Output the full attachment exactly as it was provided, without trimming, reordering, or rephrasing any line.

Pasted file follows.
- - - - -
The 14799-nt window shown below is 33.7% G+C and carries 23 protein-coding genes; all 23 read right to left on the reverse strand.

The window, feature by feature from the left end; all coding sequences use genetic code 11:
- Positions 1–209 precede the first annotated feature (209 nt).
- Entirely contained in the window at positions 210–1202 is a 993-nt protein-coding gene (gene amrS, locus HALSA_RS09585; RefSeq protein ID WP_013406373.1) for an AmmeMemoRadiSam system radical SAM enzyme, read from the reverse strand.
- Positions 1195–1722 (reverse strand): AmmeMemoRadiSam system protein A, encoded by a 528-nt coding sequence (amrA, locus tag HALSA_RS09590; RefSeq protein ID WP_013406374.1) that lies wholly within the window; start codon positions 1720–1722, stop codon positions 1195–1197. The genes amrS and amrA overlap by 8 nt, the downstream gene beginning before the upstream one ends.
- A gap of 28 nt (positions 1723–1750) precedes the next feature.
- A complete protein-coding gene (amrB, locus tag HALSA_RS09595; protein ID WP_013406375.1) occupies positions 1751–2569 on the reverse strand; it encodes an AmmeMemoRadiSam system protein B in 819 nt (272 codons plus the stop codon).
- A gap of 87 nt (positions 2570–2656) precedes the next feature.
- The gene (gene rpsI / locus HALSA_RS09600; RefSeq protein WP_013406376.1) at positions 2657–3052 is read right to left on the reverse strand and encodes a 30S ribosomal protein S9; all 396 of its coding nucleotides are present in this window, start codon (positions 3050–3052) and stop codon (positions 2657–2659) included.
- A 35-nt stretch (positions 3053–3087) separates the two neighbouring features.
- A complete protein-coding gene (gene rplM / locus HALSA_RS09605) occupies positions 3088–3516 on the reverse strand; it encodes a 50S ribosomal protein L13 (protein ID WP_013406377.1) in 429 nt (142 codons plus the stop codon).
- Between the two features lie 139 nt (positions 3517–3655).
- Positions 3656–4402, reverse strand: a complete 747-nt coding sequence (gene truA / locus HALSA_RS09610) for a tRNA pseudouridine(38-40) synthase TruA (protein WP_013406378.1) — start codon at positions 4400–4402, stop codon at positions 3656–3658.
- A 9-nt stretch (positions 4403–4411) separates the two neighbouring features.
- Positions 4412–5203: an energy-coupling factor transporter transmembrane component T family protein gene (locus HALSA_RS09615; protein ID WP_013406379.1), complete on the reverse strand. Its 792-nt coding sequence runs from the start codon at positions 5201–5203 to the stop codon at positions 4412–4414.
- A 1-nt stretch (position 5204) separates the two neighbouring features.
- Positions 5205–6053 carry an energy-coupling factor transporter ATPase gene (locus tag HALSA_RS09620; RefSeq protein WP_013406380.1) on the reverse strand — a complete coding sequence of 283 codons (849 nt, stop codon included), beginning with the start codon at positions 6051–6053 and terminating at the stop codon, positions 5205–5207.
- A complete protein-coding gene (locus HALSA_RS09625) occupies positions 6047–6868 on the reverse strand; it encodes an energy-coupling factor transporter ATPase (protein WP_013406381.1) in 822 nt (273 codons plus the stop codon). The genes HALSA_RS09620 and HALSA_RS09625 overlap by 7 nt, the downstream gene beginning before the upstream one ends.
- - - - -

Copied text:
The 14799-nt window shown below is 33.7% G+C and carries 23 protein-coding genes; all 23 read right to left on the reverse strand.

The window, feature by feature from the left end; all coding sequences use genetic code 11:
- Positions 1–209 precede the first annotated feature (209 nt).
- Entirely contained in the window at positions 210–1202 is a 993-nt protein-coding gene (gene amrS, locus HALSA_RS09585; RefSeq protein ID WP_013406373.1) for an AmmeMemoRadiSam system radical SAM enzyme, read from the reverse strand.
- Positions 1195–1722 (reverse strand): AmmeMemoRadiSam system protein A, encoded by a 528-nt coding sequence (amrA, locus tag HALSA_RS09590; RefSeq protein ID WP_013406374.1) that lies wholly within the window; start codon positions 1720–1722, stop codon positions 1195–1197. The genes amrS and amrA overlap by 8 nt, the downstream gene beginning before the upstream one ends.
- A gap of 28 nt (positions 1723–1750) precedes the next feature.
- A complete protein-coding gene (amrB, locus tag HALSA_RS09595; protein ID WP_013406375.1) occupies positions 1751–2569 on the reverse strand; it encodes an AmmeMemoRadiSam system protein B in 819 nt (272 codons plus the stop codon).
- A gap of 87 nt (positions 2570–2656) precedes the next feature.
- The gene (gene rpsI / locus HALSA_RS09600; RefSeq protein WP_013406376.1) at positions 2657–3052 is read right to left on the reverse strand and encodes a 30S ribosomal protein S9; all 396 of its coding nucleotides are present in this window, start codon (positions 3050–3052) and stop codon (positions 2657–2659) included.
- A 35-nt stretch (positions 3053–3087) separates the two neighbouring features.
- A complete protein-coding gene (gene rplM / locus HALSA_RS09605) occupies positions 3088–3516 on the reverse strand; it encodes a 50S ribosomal protein L13 (protein ID WP_013406377.1) in 429 nt (142 codons plus the stop codon).
- Between the two features lie 139 nt (positions 3517–3655).
- Positions 3656–4402, reverse strand: a complete 747-nt coding sequence (gene truA / locus HALSA_RS09610) for a tRNA pseudouridine(38-40) synthase TruA (protein WP_013406378.1) — start codon at positions 4400–4402, stop codon at positions 3656–3658.
- A 9-nt stretch (positions 4403–4411) separates the two neighbouring features.
- Positions 4412–5203: an energy-coupling factor transporter transmembrane component T family protein gene (locus HALSA_RS09615; protein ID WP_013406379.1), complete on the reverse strand. Its 792-nt coding sequence runs from the start codon at positions 5201–5203 to the stop codon at positions 4412–4414.
- A 1-nt stretch (position 5204) separates the two neighbouring features.
- Positions 5205–6053 carry an energy-coupling factor transporter ATPase gene (locus tag HALSA_RS09620; RefSeq protein WP_013406380.1) on the reverse strand — a complete coding sequence of 283 codons (849 nt, stop codon included), beginning with the start codon at positions 6051–6053 and terminating at the stop codon, positions 5205–5207.
- A complete protein-coding gene (locus HALSA_RS09625) occupies positions 6047–6868 on the reverse strand; it encodes an energy-coupling factor transporter ATPase (protein WP_013406381.1) in 822 nt (273 codons plus the stop codon). The genes HALSA_RS09620 and HALSA_RS09625 overlap by 7 nt, the downstream gene beginning before the upstream one ends.